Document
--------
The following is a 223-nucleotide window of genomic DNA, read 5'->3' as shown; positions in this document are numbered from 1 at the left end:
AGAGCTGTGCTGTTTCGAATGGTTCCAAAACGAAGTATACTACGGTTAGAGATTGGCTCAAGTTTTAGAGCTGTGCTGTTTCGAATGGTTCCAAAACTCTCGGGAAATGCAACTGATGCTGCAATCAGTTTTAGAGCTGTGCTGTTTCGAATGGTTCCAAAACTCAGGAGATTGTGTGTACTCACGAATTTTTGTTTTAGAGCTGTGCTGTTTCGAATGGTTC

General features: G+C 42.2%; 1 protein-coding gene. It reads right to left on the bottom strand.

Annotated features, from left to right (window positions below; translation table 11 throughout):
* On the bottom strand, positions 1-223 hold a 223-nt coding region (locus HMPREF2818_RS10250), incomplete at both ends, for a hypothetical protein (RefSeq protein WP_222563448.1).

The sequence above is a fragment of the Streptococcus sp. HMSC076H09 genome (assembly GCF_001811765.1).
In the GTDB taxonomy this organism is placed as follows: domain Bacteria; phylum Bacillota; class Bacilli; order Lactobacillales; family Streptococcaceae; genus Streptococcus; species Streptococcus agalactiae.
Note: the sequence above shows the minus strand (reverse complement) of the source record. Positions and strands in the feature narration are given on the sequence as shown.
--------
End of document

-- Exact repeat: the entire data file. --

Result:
The following is a 223-nucleotide window of genomic DNA, read 5'->3' as shown; positions in this document are numbered from 1 at the left end:
AGAGCTGTGCTGTTTCGAATGGTTCCAAAACGAAGTATACTACGGTTAGAGATTGGCTCAAGTTTTAGAGCTGTGCTGTTTCGAATGGTTCCAAAACTCTCGGGAAATGCAACTGATGCTGCAATCAGTTTTAGAGCTGTGCTGTTTCGAATGGTTCCAAAACTCAGGAGATTGTGTGTACTCACGAATTTTTGTTTTAGAGCTGTGCTGTTTCGAATGGTTC

General features: G+C 42.2%; 1 protein-coding gene. It reads right to left on the bottom strand.

Annotated features, from left to right (window positions below; translation table 11 throughout):
* On the bottom strand, positions 1-223 hold a 223-nt coding region (locus HMPREF2818_RS10250), incomplete at both ends, for a hypothetical protein (RefSeq protein WP_222563448.1).

The sequence above is a fragment of the Streptococcus sp. HMSC076H09 genome (assembly GCF_001811765.1).
In the GTDB taxonomy this organism is placed as follows: domain Bacteria; phylum Bacillota; class Bacilli; order Lactobacillales; family Streptococcaceae; genus Streptococcus; species Streptococcus agalactiae.
Note: the sequence above shows the minus strand (reverse complement) of the source record. Positions and strands in the feature narration are given on the sequence as shown.